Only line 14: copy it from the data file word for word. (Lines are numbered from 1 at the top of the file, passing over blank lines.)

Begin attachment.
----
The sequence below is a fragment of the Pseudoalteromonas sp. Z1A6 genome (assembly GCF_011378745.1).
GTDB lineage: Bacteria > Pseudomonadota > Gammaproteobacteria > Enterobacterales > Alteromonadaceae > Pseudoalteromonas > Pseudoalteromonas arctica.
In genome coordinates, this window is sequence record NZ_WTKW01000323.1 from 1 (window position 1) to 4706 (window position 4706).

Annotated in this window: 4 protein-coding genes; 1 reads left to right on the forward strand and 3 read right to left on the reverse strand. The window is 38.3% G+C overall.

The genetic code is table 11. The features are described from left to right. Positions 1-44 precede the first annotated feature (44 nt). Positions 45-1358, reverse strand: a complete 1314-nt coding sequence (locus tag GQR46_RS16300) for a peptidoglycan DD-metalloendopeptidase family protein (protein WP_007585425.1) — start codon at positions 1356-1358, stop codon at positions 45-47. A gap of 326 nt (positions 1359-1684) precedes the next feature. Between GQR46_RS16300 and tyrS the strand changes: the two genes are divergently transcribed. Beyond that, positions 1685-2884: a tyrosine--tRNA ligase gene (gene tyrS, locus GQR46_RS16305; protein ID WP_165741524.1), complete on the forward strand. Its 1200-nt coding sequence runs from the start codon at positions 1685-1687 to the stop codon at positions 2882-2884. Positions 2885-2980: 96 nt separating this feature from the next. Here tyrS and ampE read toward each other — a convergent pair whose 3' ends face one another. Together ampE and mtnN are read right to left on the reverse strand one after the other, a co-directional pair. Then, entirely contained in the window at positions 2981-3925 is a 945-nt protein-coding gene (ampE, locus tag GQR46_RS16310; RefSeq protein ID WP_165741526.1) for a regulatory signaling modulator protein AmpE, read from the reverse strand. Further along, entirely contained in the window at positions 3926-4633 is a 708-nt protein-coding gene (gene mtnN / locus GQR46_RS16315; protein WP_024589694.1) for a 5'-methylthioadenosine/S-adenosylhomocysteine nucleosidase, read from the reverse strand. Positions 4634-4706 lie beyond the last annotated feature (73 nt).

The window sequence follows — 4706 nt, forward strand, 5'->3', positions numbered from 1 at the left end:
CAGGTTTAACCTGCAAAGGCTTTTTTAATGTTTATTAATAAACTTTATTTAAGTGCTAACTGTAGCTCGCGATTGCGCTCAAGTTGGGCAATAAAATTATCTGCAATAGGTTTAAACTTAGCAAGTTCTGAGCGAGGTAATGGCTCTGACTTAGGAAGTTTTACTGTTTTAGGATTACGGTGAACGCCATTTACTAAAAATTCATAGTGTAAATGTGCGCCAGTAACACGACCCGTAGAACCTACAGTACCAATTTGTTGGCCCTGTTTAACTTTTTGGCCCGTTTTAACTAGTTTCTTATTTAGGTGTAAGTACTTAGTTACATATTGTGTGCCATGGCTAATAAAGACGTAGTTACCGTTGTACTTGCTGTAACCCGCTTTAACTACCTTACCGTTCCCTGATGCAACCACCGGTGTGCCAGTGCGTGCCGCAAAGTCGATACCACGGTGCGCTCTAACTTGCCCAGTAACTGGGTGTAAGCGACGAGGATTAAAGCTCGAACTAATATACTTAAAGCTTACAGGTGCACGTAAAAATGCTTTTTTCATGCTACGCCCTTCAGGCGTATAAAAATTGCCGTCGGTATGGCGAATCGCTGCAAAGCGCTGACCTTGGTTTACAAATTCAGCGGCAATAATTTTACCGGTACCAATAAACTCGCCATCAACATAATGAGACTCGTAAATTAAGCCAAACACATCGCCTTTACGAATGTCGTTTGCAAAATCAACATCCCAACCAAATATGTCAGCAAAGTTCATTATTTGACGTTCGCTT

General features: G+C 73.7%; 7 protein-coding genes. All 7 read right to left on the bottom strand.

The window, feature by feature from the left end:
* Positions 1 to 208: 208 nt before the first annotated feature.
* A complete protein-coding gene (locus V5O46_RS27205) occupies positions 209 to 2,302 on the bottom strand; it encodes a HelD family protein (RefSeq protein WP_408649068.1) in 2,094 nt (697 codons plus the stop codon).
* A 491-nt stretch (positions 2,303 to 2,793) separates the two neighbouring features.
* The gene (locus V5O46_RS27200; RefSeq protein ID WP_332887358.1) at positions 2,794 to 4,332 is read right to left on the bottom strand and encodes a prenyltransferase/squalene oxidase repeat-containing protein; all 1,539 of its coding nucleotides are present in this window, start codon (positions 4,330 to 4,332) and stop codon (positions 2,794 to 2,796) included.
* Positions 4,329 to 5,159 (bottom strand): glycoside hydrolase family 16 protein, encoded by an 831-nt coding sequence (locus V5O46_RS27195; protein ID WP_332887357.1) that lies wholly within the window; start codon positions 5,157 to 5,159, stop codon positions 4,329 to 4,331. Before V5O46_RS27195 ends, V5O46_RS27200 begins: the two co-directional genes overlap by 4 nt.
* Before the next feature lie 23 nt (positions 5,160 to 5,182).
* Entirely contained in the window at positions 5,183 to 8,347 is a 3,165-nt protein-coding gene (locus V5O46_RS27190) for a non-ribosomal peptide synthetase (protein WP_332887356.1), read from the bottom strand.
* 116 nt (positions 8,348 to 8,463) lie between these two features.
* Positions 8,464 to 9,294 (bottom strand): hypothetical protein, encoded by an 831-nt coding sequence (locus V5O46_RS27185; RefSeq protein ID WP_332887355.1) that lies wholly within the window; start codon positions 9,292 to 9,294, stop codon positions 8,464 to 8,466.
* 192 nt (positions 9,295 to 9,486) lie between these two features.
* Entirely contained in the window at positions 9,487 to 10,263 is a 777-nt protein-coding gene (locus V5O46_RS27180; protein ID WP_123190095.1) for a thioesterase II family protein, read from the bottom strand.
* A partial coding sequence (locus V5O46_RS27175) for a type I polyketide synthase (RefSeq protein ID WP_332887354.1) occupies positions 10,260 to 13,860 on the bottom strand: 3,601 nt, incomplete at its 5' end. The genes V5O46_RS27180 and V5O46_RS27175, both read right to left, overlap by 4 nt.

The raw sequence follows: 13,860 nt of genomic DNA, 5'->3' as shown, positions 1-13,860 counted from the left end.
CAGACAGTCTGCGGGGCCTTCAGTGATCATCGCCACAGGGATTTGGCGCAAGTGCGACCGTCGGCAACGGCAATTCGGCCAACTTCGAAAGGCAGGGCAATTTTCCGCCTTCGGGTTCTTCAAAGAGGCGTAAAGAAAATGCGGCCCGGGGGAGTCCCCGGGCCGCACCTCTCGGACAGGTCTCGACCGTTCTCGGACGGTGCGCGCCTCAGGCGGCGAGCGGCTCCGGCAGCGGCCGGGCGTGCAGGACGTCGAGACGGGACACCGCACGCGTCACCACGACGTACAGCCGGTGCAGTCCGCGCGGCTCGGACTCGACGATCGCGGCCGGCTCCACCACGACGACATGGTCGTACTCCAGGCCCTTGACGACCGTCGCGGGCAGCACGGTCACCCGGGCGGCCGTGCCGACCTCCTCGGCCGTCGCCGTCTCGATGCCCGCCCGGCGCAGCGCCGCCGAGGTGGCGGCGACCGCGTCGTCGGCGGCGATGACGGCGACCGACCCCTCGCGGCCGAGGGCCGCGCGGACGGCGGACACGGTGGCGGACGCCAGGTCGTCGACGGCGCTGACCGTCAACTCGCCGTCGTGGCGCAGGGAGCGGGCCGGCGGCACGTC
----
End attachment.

* Positions 4,329 to 5,159 (bottom strand): glycoside hydrolase family 16 protein, encoded by an 831-nt coding sequence (locus V5O46_RS27195; protein ID WP_332887357.1) that lies wholly within the window; start codon positions 5,157 to 5,159, stop codon positions 4,329 to 4,331. Before V5O46_RS27195 ends, V5O46_RS27200 begins: the two co-directional genes overlap by 4 nt.